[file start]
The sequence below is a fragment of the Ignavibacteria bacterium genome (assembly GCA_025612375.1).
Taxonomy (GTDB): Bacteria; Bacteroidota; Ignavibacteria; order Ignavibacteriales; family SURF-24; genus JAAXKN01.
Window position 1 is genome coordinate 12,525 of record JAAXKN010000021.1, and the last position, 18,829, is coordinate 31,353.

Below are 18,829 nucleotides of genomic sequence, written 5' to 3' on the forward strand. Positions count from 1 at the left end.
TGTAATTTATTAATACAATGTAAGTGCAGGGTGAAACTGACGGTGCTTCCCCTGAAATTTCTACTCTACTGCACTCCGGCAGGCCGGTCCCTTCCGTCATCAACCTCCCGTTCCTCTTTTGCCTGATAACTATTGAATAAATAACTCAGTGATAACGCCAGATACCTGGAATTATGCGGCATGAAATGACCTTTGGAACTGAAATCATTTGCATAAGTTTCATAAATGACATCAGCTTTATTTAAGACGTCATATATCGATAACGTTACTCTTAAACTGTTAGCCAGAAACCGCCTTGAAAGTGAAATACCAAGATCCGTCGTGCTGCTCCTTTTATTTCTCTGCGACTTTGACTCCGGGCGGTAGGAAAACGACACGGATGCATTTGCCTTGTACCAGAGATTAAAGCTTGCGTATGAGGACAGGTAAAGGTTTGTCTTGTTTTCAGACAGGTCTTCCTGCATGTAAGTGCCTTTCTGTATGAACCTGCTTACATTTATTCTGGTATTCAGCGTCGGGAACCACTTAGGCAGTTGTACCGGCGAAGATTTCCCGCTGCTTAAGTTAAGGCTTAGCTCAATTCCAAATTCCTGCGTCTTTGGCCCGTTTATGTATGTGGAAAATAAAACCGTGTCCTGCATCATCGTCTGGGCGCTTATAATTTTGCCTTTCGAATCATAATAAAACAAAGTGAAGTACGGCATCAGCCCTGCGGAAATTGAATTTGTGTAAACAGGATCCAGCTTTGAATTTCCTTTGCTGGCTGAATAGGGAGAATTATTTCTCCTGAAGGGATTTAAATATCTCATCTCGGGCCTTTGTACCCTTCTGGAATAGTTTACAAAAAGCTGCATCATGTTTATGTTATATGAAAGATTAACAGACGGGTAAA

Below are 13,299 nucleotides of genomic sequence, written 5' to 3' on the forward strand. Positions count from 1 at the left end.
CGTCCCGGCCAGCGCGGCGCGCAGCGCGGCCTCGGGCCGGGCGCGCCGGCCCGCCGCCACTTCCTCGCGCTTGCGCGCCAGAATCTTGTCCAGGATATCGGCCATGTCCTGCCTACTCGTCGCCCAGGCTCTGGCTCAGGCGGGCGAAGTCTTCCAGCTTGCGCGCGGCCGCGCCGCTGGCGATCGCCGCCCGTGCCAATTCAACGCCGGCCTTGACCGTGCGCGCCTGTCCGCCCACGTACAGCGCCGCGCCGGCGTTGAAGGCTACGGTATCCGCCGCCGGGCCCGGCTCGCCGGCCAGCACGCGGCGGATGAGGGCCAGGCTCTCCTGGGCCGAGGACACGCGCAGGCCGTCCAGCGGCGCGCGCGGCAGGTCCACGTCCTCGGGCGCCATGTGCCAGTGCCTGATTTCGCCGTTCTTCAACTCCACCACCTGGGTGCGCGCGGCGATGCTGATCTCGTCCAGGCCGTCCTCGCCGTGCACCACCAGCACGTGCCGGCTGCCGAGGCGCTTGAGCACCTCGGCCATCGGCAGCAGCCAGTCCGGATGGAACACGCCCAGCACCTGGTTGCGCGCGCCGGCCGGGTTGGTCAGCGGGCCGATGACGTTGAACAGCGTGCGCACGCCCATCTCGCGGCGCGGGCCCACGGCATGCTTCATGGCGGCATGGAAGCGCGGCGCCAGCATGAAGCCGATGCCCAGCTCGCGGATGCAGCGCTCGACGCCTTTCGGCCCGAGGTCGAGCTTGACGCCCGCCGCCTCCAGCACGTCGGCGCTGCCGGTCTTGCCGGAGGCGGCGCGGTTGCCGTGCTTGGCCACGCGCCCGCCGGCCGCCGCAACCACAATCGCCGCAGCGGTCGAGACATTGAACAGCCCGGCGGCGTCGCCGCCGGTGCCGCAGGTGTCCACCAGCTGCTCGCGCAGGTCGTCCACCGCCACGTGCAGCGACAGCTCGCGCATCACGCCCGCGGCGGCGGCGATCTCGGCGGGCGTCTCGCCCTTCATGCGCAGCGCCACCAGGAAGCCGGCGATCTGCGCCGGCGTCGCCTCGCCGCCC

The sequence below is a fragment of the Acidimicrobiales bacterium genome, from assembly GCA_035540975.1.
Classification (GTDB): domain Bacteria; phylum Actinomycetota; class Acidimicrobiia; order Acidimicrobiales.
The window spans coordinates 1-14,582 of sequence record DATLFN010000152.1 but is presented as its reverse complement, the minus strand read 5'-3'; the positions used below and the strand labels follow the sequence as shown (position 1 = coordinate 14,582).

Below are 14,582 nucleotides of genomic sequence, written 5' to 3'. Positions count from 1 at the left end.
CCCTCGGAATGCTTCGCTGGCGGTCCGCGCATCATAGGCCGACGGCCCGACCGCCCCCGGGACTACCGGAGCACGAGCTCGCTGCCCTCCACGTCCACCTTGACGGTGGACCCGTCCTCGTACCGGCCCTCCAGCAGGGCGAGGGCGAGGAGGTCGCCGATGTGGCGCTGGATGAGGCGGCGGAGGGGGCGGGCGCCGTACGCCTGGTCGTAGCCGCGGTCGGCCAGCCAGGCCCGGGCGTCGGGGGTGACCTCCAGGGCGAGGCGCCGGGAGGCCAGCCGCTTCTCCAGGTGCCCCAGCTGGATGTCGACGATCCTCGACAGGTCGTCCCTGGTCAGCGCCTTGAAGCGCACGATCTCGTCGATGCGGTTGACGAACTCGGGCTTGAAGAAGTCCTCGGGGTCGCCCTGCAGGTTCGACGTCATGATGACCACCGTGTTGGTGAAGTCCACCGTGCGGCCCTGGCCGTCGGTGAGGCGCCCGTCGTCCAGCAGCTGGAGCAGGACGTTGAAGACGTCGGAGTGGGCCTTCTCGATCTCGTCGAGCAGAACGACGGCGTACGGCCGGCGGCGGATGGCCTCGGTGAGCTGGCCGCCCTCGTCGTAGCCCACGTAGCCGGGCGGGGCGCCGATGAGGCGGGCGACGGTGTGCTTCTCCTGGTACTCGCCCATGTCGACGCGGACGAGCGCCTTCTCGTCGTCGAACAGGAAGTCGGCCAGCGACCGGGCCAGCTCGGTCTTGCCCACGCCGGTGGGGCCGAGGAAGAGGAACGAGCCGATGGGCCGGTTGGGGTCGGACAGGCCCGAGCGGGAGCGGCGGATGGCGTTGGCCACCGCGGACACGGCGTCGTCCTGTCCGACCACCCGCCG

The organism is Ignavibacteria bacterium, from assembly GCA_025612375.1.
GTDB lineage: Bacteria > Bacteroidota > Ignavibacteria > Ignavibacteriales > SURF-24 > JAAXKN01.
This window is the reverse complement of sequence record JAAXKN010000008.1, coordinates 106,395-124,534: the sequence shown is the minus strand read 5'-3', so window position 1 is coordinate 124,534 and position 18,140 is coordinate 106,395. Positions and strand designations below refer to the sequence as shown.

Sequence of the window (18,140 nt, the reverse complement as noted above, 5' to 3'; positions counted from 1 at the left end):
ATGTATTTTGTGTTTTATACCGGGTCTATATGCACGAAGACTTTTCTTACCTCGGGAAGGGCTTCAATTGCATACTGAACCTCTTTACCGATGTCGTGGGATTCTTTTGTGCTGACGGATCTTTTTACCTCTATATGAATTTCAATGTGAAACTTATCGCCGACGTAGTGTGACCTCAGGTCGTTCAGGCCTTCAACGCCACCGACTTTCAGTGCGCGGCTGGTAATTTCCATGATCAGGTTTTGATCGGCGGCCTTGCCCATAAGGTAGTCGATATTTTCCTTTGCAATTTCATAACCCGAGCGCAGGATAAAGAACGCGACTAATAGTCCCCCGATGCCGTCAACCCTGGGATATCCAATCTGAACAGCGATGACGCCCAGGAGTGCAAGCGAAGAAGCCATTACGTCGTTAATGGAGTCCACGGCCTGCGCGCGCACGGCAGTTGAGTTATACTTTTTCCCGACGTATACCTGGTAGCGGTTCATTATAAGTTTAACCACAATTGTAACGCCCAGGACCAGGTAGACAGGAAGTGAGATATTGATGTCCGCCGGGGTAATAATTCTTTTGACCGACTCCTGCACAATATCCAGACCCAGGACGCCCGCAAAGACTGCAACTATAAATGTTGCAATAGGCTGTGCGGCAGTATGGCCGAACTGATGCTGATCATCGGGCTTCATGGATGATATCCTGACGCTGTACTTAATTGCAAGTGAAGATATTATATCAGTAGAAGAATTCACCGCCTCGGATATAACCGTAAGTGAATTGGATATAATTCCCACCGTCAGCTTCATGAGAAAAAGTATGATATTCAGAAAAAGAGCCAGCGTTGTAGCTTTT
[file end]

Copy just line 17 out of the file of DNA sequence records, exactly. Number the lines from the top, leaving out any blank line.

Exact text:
ATGTATTTTGTGTTTTATACCGGGTCTATATGCACGAAGACTTTTCTTACCTCGGGAAGGGCTTCAATTGCATACTGAACCTCTTTACCGATGTCGTGGGATTCTTTTGTGCTGACGGATCTTTTTACCTCTATATGAATTTCAATGTGAAACTTATCGCCGACGTAGTGTGACCTCAGGTCGTTCAGGCCTTCAACGCCACCGACTTTCAGTGCGCGGCTGGTAATTTCCATGATCAGGTTTTGATCGGCGGCCTTGCCCATAAGGTAGTCGATATTTTCCTTTGCAATTTCATAACCCGAGCGCAGGATAAAGAACGCGACTAATAGTCCCCCGATGCCGTCAACCCTGGGATATCCAATCTGAACAGCGATGACGCCCAGGAGTGCAAGCGAAGAAGCCATTACGTCGTTAATGGAGTCCACGGCCTGCGCGCGCACGGCAGTTGAGTTATACTTTTTCCCGACGTATACCTGGTAGCGGTTCATTATAAGTTTAACCACAATTGTAACGCCCAGGACCAGGTAGACAGGAAGTGAGATATTGATGTCCGCCGGGGTAATAATTCTTTTGACCGACTCCTGCACAATATCCAGACCCAGGACGCCCGCAAAGACTGCAACTATAAATGTTGCAATAGGCTGTGCGGCAGTATGGCCGAACTGATGCTGATCATCGGGCTTCATGGATGATATCCTGACGCTGTACTTAATTGCAAGTGAAGATATTATATCAGTAGAAGAATTCACCGCCTCGGATATAACCGTAAGTGAATTGGATATAATTCCCACCGTCAGCTTCATGAGAAAAAGTATGATATTCAGAAAAAGAGCCAGCGTTGTAGCTTTT